Life cycle: Perennial, regenerating from established roots each year. It spreads through both seeds and rhizomes, forming expanding colonies over time. Resistant to mowing.
Control Strategies for Yarrow
Selective post-emergent herbicides: Persistent control efforts may involve the use of systemic herbicides, with repeat applications necessary to address regrowth.
- Cool and warm-season lawns — Triad Select™ Herbicide
Bindweed (Convolvulus arvensis)
Bindweed is a persistent and invasive perennial vine notorious for its aggressive growth and challenging management. It exhibits a twining or climbing growth habit, producing long, trailing vines that entwine around other plants and structures.
Appearance: Vine-like growth with arrowhead-shaped leaves. Small, trumpet-shaped white flowers.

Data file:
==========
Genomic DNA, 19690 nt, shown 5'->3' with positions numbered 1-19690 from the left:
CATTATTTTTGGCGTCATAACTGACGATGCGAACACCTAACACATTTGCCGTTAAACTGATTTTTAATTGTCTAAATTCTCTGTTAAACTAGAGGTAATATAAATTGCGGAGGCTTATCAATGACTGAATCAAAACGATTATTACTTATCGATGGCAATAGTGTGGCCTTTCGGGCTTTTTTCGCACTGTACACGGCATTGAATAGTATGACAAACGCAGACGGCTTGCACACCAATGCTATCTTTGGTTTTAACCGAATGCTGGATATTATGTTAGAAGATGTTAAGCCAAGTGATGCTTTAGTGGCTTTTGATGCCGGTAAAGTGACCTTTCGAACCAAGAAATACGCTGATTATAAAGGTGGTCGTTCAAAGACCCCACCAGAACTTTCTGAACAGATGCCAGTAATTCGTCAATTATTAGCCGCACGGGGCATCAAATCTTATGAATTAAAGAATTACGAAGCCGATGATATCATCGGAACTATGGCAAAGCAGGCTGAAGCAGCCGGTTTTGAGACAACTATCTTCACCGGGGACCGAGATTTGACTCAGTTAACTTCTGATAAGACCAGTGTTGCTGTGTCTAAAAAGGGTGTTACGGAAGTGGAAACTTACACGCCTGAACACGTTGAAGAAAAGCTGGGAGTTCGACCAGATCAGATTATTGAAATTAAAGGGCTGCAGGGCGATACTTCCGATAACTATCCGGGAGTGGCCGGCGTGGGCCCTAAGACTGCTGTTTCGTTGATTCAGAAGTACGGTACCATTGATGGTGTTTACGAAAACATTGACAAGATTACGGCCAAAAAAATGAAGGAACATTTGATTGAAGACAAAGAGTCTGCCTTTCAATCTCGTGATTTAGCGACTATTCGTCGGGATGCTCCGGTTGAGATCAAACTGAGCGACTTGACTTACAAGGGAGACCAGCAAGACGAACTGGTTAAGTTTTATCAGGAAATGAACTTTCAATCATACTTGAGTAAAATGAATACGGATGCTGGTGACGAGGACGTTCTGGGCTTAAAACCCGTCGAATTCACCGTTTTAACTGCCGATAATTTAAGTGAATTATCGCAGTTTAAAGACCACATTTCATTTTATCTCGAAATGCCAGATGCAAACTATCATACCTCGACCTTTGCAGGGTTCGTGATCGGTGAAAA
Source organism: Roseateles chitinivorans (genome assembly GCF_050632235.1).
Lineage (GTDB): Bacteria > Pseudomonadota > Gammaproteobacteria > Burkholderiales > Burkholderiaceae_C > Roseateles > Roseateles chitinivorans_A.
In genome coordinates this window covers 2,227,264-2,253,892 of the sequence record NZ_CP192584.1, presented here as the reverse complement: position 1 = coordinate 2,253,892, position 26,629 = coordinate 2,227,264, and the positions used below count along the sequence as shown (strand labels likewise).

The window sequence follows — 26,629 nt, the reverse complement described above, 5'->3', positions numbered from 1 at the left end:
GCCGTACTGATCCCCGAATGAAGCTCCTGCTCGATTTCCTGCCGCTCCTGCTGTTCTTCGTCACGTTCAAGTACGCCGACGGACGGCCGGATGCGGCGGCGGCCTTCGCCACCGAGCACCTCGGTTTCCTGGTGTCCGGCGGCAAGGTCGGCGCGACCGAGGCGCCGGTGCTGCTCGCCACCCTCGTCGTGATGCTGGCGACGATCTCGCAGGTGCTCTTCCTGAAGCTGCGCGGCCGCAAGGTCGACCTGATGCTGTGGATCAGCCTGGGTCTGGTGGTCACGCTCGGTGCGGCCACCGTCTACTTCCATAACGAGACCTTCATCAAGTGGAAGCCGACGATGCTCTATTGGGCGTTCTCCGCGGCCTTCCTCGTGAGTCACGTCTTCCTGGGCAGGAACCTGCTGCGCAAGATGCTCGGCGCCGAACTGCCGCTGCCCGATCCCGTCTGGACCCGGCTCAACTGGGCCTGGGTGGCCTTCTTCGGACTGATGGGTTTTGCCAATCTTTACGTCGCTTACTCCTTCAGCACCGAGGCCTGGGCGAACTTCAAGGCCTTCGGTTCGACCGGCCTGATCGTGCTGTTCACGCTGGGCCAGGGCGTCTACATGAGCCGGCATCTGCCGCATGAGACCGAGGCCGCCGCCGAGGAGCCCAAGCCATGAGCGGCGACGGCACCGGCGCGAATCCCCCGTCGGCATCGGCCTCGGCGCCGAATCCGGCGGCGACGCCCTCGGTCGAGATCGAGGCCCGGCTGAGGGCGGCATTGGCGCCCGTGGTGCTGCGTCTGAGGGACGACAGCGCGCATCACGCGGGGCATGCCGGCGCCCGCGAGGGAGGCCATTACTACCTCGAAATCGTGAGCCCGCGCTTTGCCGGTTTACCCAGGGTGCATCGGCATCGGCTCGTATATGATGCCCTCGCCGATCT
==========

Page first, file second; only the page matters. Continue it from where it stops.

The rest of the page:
Habitat: Common in lawns, gardens, and along fences. Thrives in fertile, well-drained soil.
Life cycle: Bindweed is a perennial plant, regenerating from an extensive underground root system yearly. Its robust rhizomes contribute to its ability to spread rapidly, making it challenging to control and eradicate.
Control Strategies for Bindweed
Managing bindweed requires a comprehensive approach. Cultural practices such as regular mowing can help weaken the plant. Diligent and ongoing control measures are crucial for preventing bindweed from establishing dense colonies and impacting the health of the surrounding vegetation.
Manual removal: Hand-pulling or digging out the roots is essential, though challenging, due to the extensive underground network.
Non-selective post-emergent herbicides: Bindweed is notoriously difficult to eliminate and is resistant to many types of broadleaf weed killers, so you may have to use a non-selective herbicide.
- Roundup QuikPRO (note that this weed killer will also kill your grass, so you have to apply this very carefully directly to the weed).